Winter Wren – March-2021

Winter Wren photographed at Creve Coeur Lake Park.

Winter Wren, Creve Coeur Lake Park, St. Louis Co, MO.
Winter Wren, Creve Coeur Lake Park, St. Louis Co, MO.

-OZB

 

Frosty St. Francois Mountains

A bluff face covered in ice along the the Little St. Francis

A few images from our recent deep freeze. Casey and I visited the St. Francois Mountains and collected some images along the Little St. Francis River and Little Rock Creek.

Nice shelf ice formed along the river. Hip boots and metal cleats, along with thinking about where you step, are all recommended.
Looking down river
Looking upstream, the ice-shrouded bluffs (~125 feet tall) can be seen through the trees.
A close up look at the frosted bluff face of this rugged river bed.
Finally, a small, ice-crowned shut-in along Little Rock Creek. More interesting shut-ins are found further upstream but those will have to wait for another day.

-OZB

Clarksville MO, Lock & Dam #24 – Bald Eagle – 2021

A juvenile bald eagle coming in for its prey.

We actually had a couple weeks of a deep freeze, old-fashioned winter during the 2020/2021 season. It was enough to get a lot of ice on our rivers and lakes but it didn’t seem to be quite long enough to bring the eagles into Lock and Dam #24 in big numbers. A couple friends and I tried during the last couple days of the deep freeze and although we had fewer than 12 birds, there were opportunities that made it worth our time. Here are a couple photos of a juvenile eagle (a 1.5 to 2.5 year old bird) that I captured as it came to the water to catch a fish that was stunned following its passage through the dam.

A catch!

Check back soon as I will be posting more photos of eagles and other birds that were making their living in the open waters beneath Lock and Damn #24.

-OZB

Brewer’s Duck

The Brewer’s Duck is a hybrid between a Mallard and a Gadwall

Although I cannot count it as a new species on my lists, I do believe this bird is worthy of a little attention. The “Brewer’s Duck” has been noticed for centuries, even being painted by J. J. Audubon himself. But, he called it the “Bemaculated Duck”, an apparent misspelling of the descriptor, bimaculated, meaning “marked with two spots.” The Brewer’s Duck is an intergeneric hybrid between a Mallard (Anas platyrhynchos) and a Gadwall (Mareca strepera).

This bird was originally spotted at Bush Conservation Area on February 23rd by Michelle Davis and reported via eBird and MOBIRDS. These photos were taken on February 24th.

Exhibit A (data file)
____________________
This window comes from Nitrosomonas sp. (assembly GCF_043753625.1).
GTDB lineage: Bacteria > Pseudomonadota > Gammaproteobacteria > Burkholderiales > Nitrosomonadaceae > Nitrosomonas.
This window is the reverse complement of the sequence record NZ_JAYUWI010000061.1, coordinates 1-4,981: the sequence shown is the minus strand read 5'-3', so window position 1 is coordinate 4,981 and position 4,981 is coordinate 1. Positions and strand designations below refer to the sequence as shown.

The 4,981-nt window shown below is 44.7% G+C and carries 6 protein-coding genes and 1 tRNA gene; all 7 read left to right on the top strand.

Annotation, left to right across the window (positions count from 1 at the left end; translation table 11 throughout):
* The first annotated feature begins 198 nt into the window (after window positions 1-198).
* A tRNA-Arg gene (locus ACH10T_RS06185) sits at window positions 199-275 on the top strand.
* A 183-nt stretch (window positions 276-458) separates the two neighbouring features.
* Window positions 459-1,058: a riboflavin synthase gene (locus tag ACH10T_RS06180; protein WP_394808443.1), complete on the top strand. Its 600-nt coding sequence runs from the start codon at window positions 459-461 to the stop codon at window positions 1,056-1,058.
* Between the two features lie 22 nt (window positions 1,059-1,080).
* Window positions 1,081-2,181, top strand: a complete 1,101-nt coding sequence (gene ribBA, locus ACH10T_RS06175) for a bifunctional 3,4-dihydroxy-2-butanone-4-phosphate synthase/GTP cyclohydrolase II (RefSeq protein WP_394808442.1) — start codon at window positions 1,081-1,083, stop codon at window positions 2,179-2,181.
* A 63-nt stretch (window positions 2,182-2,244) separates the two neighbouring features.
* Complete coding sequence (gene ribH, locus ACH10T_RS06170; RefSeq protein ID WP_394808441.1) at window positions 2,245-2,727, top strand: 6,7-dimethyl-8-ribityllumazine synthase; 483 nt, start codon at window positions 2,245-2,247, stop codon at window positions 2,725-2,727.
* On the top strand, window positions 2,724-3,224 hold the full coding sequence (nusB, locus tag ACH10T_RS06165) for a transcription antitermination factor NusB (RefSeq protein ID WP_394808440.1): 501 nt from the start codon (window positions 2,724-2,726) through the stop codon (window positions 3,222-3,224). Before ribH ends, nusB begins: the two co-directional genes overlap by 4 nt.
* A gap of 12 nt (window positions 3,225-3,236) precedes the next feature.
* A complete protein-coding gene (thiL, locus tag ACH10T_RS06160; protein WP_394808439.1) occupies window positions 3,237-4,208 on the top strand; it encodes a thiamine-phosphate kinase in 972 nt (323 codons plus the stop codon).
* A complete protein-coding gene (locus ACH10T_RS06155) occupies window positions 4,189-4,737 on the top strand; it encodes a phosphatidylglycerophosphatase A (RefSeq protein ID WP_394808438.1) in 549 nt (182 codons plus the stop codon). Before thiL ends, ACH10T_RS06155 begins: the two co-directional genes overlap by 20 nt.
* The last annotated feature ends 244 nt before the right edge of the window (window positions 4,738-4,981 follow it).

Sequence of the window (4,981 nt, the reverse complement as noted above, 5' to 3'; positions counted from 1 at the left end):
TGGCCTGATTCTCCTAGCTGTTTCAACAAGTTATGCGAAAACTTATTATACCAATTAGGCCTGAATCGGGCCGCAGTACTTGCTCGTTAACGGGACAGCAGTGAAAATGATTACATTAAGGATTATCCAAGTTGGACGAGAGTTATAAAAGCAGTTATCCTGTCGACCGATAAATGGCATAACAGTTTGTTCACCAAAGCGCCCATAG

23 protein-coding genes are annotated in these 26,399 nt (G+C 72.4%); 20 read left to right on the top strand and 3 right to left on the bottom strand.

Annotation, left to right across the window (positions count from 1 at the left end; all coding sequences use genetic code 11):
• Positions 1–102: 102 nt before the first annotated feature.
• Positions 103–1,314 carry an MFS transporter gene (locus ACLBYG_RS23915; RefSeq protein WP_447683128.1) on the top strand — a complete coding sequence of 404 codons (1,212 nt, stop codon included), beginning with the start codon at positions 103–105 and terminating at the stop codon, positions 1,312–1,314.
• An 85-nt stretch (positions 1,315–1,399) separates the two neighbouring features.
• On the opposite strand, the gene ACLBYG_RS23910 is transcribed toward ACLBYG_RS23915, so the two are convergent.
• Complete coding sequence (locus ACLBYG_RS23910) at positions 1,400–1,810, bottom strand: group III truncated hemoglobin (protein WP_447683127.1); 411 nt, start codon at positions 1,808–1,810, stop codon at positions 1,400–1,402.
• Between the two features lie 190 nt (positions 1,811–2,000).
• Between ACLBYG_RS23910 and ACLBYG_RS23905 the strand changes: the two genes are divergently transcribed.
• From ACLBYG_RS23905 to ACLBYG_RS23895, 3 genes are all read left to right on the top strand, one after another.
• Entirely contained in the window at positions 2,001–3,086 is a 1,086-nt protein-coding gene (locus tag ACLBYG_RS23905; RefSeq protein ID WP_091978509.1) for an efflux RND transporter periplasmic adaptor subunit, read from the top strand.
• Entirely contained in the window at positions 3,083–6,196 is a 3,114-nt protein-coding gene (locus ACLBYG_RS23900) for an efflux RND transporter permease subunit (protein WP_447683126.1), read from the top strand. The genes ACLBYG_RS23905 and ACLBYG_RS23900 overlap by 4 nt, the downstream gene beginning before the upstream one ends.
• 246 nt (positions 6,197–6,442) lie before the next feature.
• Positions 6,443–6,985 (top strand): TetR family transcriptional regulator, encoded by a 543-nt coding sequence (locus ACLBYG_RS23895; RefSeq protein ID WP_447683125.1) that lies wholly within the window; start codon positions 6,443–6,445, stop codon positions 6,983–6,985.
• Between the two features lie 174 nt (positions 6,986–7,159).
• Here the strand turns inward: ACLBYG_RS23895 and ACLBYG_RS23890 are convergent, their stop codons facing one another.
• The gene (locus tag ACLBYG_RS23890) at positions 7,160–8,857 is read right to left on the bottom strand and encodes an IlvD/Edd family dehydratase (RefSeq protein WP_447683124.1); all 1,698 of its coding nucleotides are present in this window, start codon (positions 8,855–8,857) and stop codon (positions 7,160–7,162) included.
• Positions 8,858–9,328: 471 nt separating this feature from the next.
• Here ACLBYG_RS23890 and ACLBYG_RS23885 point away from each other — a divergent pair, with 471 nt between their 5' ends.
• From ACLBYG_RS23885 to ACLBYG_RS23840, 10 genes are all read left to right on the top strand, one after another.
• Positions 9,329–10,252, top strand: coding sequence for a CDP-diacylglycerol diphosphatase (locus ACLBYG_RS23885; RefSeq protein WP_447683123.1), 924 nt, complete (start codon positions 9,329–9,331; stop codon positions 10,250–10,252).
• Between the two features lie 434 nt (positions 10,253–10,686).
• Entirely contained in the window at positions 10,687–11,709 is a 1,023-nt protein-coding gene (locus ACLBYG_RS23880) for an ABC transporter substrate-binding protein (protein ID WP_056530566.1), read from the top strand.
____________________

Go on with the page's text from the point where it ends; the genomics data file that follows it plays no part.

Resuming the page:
The Brewer’s Duck is a true blending of its two-species heritage and they apparently are quite variable in appearance.

In the above photo, the blue speculum patch can be seen, coming from the Mallard. The fine lines of the Gadwall can be seen on the breast and sides. The head is a mixture of both species. Some green can be seen towards the back of the head, although this could only be seen at just the right angle to the sun. The bill is also a mix of the yellow Mallard’s and the all black Gadwall. In my opinion, the feet are more reminiscent of the color of the Gadwall’s feet.

A nice comparison of Mallard, Brewer’s and Gadwall drakes.

So far I have been unable to find out much about the Brewer’s Duck from books or internet sources and I have lots of questions. This bird seemed to mostly associate with Gadwalls. Is this common, or does it depend on which species was the mother? Does the parentage have to be directional? Are they fertile? How common are they?

Thanks for the visit!
-OZB

White-tailed Deer Rut of 2020

A ten-pointer posing for a portrait.

The rut of 2020 turned out pretty well for me. I was able to get to my favorite place for this type of photography five or six times. I tried for a few more days, but weather and flooding caused me to change plans. I didn’t get any high action shots, but I am happy with the portraits I got of some of the larger bucks in this herd.

This smaller eight-pointer has an extra antler growing.
White-tailed bucks will often drool in the heat of the rut.
This “wide eight” knew somebody was watching but never did find me.
A buck looking for just the right scent on the breeze.
This guy thinks he found the one. He chased her into the bush and beyond my sight.
Waiting on the edge of the dance floor.
This location was not the greatest for fall colors, but I lucked into a couple of interesting environmental portraits.
I lucked into this guy walking under the nicest colored tree in the area.
The class clown.
My favorite portrait of the year.
Here’s looking to bigger and brighter in 2021.

-OZB

White-tailed Deer of 2020 – Part Three

A buck with small, deformed antlers. Antler growth like this is usually caused by injury or poor nutrition.

Tonight I’m finishing off the neighborhood deer photos from 2020. This buck pictured in the first two photos was a bit odd. Not just because of the aberrant antlers, but he also did not mind my close approach or my following him as he browsed.

Same oddball buck stretching to reach wild grapevine.